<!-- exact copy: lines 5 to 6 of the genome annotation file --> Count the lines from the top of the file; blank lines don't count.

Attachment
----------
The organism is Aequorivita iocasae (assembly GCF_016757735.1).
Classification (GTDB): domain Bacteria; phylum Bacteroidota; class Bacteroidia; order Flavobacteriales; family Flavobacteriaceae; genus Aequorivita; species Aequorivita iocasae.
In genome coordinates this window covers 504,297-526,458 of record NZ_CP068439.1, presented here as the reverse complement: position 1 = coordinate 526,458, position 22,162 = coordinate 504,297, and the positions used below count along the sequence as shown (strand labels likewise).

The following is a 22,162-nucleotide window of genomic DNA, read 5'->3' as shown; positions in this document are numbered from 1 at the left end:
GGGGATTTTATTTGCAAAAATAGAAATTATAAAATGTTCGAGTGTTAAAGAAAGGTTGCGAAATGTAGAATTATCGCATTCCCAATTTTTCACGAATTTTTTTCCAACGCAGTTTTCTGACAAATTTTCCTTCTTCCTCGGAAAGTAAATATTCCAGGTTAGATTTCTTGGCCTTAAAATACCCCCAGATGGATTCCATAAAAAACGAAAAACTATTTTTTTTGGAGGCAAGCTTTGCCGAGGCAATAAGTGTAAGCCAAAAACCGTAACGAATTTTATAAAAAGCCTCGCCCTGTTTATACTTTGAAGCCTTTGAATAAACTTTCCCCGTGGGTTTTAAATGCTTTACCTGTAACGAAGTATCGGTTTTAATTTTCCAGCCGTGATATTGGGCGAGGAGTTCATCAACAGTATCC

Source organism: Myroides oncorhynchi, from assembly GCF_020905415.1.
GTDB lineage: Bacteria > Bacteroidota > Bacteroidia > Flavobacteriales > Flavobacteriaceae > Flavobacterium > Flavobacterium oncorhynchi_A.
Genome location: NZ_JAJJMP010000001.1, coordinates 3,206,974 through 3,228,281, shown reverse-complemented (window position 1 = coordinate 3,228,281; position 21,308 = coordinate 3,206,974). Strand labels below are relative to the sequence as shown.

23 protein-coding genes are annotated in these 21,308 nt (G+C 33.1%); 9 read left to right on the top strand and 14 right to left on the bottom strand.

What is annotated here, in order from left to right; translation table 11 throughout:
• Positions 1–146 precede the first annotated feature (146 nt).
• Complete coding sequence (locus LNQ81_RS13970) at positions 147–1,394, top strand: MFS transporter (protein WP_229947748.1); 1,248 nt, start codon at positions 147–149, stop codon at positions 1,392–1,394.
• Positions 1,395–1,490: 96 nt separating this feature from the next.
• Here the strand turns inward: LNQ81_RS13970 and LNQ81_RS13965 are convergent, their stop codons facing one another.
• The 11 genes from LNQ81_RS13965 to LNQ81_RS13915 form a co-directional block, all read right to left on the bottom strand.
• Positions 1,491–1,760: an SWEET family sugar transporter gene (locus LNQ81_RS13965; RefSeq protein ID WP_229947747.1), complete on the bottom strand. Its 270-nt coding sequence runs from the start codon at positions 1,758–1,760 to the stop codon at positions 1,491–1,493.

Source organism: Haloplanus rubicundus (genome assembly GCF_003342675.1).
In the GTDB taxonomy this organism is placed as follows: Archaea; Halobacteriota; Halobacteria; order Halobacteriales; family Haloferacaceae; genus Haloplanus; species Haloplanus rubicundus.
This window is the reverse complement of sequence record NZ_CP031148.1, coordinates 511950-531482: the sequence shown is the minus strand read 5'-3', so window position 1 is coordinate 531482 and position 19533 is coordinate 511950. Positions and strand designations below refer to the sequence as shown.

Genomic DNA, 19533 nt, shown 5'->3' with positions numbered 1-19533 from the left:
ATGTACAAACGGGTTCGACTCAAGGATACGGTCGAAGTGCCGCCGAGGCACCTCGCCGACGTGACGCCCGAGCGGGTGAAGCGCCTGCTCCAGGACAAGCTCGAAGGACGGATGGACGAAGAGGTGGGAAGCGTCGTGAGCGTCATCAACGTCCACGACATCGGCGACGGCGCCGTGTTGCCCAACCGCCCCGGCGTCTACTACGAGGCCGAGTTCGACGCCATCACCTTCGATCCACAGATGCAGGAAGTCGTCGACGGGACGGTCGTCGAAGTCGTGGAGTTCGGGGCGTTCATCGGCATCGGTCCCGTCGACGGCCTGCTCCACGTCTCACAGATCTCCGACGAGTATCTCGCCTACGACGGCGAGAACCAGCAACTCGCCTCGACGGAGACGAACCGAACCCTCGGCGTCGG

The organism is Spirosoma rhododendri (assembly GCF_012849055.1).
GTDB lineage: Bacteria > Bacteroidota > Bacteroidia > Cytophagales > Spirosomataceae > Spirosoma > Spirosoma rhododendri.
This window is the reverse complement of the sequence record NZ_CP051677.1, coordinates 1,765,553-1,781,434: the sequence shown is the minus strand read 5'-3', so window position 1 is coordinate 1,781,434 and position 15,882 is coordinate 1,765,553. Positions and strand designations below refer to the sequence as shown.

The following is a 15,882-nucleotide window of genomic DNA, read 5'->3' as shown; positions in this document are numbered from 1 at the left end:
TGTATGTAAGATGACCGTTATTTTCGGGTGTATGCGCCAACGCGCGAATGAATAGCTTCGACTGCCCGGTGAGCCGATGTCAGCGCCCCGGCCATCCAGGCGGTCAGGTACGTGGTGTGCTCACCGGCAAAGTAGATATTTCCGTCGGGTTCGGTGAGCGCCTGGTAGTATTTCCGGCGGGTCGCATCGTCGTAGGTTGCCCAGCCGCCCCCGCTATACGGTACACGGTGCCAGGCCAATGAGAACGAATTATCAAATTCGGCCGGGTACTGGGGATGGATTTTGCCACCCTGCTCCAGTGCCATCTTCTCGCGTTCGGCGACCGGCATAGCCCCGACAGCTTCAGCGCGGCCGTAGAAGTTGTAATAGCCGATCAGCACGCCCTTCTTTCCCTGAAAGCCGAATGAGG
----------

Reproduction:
GGGGATTTTATTTGCAAAAATAGAAATTATAAAATGTTCGAGTGTTAAAGAAAGGTTGCGAAATGTAGAATTATCGCATTCCCAATTTTTCACGAATTTTTTTCCAACGCAGTTTTCTGACAAATTTTCCTTCTTCCTCGGAAAGTAAATATTCCAGGTTAGATTTCTTGGCCTTAAAATACCCCCAGATGGATTCCATAAAAAACGAAAAACTATTTTTTTTGGAGGCAAGCTTTGCCGAGGCAATAAGTGTAAGCCAAAAACCGTAACGAATTTTATAAAAAGCCTCGCCCTGTTTATACTTTGAAGCCTTTGAATAAACTTTCCCCGTGGGTTTTAAATGCTTTACCTGTAACGAAGTATCGGTTTTAATTTTCCAGCCGTGATATTGGGCGAGGAGTTCATCAACAGTATCC

Source organism: Myroides oncorhynchi, from assembly GCF_020905415.1.